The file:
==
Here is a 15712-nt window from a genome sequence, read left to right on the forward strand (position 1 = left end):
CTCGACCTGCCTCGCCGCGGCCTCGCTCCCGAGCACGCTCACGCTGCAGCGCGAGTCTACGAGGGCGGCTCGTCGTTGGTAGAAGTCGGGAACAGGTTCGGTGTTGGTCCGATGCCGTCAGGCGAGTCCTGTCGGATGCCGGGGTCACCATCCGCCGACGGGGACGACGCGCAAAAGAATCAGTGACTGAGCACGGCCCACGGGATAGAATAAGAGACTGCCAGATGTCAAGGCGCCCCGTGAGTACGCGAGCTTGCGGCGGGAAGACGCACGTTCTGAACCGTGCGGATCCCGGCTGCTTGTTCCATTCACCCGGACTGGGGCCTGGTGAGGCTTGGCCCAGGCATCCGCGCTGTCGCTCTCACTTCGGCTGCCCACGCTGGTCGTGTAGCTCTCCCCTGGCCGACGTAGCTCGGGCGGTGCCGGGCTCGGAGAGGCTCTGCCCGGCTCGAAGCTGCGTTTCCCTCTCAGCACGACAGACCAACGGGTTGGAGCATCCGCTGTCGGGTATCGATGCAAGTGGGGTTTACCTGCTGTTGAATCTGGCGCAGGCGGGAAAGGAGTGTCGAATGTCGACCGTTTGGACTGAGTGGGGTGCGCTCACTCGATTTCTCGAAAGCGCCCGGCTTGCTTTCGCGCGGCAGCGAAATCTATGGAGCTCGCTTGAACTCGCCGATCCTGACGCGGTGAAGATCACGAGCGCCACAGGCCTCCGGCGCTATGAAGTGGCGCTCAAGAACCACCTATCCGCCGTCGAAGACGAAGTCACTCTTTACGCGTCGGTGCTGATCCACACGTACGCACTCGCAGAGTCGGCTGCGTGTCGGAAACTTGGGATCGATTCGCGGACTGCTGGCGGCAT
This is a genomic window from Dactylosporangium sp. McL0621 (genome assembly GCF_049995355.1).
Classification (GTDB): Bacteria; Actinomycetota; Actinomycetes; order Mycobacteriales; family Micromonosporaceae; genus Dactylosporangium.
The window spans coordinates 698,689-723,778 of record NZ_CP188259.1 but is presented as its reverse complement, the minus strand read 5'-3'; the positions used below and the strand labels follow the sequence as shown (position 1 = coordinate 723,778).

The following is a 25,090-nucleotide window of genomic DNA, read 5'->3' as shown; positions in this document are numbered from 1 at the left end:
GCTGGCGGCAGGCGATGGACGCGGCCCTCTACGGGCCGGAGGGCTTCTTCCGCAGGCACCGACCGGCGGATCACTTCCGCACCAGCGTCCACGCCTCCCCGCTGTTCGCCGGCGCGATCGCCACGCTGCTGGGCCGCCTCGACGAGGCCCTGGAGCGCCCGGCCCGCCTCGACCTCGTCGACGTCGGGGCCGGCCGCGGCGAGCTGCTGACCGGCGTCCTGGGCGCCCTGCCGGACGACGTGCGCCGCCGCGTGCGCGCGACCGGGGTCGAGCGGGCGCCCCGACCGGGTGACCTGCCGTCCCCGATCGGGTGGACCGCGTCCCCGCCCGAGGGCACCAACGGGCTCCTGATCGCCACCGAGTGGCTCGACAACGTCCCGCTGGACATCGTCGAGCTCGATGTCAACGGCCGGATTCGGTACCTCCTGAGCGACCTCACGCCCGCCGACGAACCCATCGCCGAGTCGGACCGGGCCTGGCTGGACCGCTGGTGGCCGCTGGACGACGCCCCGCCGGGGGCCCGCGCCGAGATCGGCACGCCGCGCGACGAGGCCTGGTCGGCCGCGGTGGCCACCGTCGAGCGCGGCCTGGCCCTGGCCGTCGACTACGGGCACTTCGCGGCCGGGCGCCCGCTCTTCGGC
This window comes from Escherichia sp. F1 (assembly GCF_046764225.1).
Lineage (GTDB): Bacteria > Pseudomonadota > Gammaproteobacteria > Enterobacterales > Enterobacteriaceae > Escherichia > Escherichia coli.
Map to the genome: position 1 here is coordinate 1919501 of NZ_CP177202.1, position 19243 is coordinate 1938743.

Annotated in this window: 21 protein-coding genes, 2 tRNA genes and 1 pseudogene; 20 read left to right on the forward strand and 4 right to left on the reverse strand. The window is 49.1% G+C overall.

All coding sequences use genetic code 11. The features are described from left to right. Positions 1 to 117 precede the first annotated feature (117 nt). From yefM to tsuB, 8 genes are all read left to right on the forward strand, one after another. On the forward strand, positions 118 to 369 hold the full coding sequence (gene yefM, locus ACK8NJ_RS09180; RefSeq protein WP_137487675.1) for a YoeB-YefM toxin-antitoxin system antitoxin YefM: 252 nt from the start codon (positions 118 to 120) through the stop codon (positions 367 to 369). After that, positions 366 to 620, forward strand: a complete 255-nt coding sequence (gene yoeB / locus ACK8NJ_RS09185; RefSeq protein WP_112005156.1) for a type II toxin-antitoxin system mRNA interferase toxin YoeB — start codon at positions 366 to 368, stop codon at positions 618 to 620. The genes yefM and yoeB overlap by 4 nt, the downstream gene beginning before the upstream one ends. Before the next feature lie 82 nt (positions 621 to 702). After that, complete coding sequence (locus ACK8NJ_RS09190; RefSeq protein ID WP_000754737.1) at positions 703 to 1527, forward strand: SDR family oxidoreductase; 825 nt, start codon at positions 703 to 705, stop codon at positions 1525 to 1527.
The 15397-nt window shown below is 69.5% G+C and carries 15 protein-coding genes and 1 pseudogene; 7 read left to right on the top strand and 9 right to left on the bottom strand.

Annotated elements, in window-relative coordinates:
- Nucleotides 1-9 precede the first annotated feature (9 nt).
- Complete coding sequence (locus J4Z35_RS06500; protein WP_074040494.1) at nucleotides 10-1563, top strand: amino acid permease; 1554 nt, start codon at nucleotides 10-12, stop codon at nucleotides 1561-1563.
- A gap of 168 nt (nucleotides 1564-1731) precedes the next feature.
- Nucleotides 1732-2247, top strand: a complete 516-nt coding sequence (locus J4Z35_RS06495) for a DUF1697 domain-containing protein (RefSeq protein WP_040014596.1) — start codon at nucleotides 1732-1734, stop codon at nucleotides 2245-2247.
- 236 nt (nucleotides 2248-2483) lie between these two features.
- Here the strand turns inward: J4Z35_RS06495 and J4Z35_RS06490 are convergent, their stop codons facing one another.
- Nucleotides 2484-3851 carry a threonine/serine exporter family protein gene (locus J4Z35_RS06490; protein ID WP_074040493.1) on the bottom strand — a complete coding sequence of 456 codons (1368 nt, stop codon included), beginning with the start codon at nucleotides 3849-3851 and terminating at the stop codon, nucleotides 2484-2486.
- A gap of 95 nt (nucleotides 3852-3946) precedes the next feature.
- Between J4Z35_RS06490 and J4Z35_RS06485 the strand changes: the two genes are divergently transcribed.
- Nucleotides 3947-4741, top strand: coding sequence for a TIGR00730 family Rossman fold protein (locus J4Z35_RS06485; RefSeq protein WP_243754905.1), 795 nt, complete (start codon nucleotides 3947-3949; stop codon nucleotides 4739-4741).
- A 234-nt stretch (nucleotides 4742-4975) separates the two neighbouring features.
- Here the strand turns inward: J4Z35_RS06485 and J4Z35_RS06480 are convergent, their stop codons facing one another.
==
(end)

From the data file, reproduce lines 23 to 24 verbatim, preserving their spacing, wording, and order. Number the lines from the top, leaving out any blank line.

- Between J4Z35_RS06490 and J4Z35_RS06485 the strand changes: the two genes are divergently transcribed.
- Nucleotides 3947-4741, top strand: coding sequence for a TIGR00730 family Rossman fold protein (locus J4Z35_RS06485; RefSeq protein WP_243754905.1), 795 nt, complete (start codon nucleotides 3947-3949; stop codon nucleotides 4739-4741).